Bonnier’s eBook Subscription Service Launches in Beta
Bonnier is now inviting readers in Sweden to sign up for its ebook subscription service, Bookbeat.
Announced in October 2015, Bookbeat offers Swedish readers access to a catalog of ebooks and audiobooks for 169 krona (about $20 USD) per month, with the first month free. The catalog is drawn primarily (entirely?) from Bonnier’s catalog, but also includes international best-sellers such as a translated version of Stephen King’s The Shining.
The ebooks and audiobooks can be consumed in Bookbeat’s app for iPad and iPhone.
Edit: Or the Android app (this did not show up in my initial search, but Niclas Sandin pointed me to it. Thanks, Niclas!)
According to Bookbeat’s job listings, they’re also planning an Android app but it is still under development. And for that matter, the iPad app is also a work in progress. As you can see from the following screenshot, it has an orientation problem:
And yes, the app is in Swedish, but that was to be expected from the price, the pitch email I received, and the official announcement from October, which said that the ebooks would mostly be in Swedish.
Today’s launch comes in the wake of Scribd’s announcement that it was scaling back its "unlimited" ebook service, and limiting its subscribers to only three ebooks and one audiobook per month. Some might think that the smarter move would be to shut down Bookbeat, but Bonnier sees things differently.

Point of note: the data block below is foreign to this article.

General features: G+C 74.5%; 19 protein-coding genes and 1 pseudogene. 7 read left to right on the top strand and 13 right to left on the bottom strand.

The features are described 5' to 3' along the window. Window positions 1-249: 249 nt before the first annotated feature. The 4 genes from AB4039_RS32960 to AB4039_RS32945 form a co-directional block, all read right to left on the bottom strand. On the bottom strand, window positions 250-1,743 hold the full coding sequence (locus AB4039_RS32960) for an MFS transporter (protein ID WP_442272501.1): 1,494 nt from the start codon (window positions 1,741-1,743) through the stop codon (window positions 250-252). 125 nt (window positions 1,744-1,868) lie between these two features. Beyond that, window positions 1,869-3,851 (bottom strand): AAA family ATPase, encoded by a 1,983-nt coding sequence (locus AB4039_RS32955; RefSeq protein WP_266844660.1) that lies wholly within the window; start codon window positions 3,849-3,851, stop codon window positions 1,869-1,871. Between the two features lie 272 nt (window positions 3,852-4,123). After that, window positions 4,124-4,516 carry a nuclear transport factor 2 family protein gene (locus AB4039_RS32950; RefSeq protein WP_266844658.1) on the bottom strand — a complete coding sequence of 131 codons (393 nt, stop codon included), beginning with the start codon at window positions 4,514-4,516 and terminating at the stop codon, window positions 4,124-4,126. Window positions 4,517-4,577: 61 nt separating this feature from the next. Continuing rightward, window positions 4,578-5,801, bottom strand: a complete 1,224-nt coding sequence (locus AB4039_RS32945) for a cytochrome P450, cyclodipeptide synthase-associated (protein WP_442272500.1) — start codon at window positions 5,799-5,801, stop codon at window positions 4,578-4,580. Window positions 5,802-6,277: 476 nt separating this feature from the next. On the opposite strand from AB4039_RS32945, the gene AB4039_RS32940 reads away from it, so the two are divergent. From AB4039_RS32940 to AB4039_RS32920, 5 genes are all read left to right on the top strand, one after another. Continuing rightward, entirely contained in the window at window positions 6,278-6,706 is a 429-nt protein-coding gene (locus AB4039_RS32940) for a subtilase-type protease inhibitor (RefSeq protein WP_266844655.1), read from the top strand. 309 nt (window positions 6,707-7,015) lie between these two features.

Bookbeat CEO Niclas Sandin thinks there’s room for expansion in the Swedish ebook market. "Bonnier has seen how the market for digital books has grown," he said. "Our primary target group are those who haven’t yet read an e-book or listened to an audiobook, or that they don’t have the time to read."
As a wholly owned subsidiary of Sweden’s largest publisher, Bookbeat does have an advantage over Scribd.Its parent company has no interest in bleeding it dry. On the other hand, there’s also no guarantee that Bonnier will keep Bookbeat operational if it proves to hurt Bonnier’s other operations.
We’ve seen a similar situation with Hulu, and the tv networks and cable companies that own it. That service never lived up to its potential because its owners wouldn’t let it disrupt their existing business.
Will Bonnier make the same decision?
I don’t know, but it is worth watching.